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Online store goes green

<p>An overflowing record collection and a keen interest in the environment were the building blocks for Envirosponsible, an eco-friendly e-store that sells used equipment on the Internet.</p>




Chad Pescod is the founder of Envirosponsible online store.





An overflowing record collection and a keen interest in the environment were the building blocks for Envirosponsible, an eco-friendly e-store that sells used equipment on the Internet.





“I started selling my record collection on eBay because I had so many,” says Chad Pescod, the founder of Envirosponsible.





Eventually, he found that he was making enough money selling records to quit his job and focus on EBay full time.





In an attempt to grow his business, Pescod started a consignment program, linking his e-store with the local community. The consignment program allows Pescod to sell used equipment for other business owners via his eBay account.





Pescod says the idea to sell used equipment on the Internet was spawned by his desire to help the environment, an initiative he took up more than three years ago.





“It was 2003-04 and I kept hearing David Suzuki on TV,” says Pescod. “The environment really caught my attention, and I started to read more books about various natural resources, and population.





“Basically, what I am doing right now is a stepping stone to what I want to be doing.”





Pescod envisions spreading the Envirosponsible brand, opening walk-in stores around Canada that would sell used equipment, as well as energy efficient products.





The stores would also serve as drop-off points for Envirosponsible’s eBay consignment, which Pescod plans on continuing.





Envirosponsible’s first walk-in store will open in July in Whitby, Ont., bringing Pescod one step closer to his dream. “It’s been a fantastic year,” he says.





As for taking those first few steps, Pescod says using eBay has been key to growing his business, citing the low overhead and popularity of the site as reasons for incorporating it into his business.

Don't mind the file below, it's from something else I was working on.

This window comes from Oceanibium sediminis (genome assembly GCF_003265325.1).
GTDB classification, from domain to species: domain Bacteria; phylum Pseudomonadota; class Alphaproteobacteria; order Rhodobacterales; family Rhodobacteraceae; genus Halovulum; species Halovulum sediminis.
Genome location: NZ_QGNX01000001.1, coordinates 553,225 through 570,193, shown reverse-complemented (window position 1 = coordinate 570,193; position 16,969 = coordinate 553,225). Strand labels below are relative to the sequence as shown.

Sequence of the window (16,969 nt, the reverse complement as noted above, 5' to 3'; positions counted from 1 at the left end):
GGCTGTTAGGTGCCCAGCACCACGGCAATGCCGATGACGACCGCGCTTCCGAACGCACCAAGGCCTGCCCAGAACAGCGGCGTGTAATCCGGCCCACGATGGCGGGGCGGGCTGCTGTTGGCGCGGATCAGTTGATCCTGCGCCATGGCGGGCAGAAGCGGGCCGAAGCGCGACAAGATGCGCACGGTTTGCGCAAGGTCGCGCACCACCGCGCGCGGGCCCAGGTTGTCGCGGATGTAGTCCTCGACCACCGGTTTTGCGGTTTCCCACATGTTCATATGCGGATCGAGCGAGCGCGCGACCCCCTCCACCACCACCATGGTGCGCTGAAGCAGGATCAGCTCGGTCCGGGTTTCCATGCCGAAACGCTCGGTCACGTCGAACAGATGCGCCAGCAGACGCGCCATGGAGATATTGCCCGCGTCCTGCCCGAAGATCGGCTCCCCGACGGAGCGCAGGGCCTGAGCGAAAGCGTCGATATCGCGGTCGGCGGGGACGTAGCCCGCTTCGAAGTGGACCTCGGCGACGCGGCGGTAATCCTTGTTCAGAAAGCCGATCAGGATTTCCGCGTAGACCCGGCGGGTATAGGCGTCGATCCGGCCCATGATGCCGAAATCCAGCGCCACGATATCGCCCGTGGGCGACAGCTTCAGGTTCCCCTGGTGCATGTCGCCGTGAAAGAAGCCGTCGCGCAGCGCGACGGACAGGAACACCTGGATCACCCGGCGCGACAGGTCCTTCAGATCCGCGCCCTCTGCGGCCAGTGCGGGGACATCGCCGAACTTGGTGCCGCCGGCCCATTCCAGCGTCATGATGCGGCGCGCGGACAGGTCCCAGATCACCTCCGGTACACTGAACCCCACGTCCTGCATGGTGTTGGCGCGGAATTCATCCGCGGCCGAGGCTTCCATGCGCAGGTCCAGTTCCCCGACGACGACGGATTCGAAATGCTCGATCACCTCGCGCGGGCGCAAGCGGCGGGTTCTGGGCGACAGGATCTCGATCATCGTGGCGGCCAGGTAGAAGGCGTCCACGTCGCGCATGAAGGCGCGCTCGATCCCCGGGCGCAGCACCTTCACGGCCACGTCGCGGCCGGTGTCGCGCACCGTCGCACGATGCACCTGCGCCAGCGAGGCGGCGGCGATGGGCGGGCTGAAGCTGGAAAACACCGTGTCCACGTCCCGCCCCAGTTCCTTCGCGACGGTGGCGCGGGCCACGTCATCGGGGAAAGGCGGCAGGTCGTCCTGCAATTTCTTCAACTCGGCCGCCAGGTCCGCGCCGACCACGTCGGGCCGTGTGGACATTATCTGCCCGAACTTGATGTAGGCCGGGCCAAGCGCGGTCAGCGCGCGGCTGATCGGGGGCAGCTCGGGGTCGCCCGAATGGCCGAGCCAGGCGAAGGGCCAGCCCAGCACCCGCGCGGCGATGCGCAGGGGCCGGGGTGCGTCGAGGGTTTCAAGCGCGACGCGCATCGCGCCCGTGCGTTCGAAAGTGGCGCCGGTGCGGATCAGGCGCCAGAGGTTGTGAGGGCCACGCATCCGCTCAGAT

“Using eBay, my audience is the world, it’s not some specific region. The amount of traffic on it is huge,” he says. “It’s so easy to use.”

















eBay business Tips

Starting a business using EBay is as easy as visiting the site and registering. But getting your merchandise noticed among the other 100 million products posted on the site may present some challenges. Here are some tips to keep in mind.



  • Do your research. Before you post your merchandise look up similar products to see what price they are selling at and how they are described.

  • Decide whether you want to sell your products with fixed prices, or through an auction. The latter has more risks, but may garner bigger rewards.

  • Understand the cost. Like any business, selling on EBay does have its costs. Jason Miner, a rep with EBay, says site fees should fall somewhere between eight to 12 per cent of the final sale of an item.

  • Know the price points. EBay fees grow according to the starting, or reserved price (the minimum bid an auction must reach in order for there to be a sale.) Sometimes listing a product a penny cheaper can save you a dollar in fees.

  • Splurge on photos. EBay allows users to post one picture for free. Make sure to take advantage. Users don’t like to buy something they can’t see



 
 
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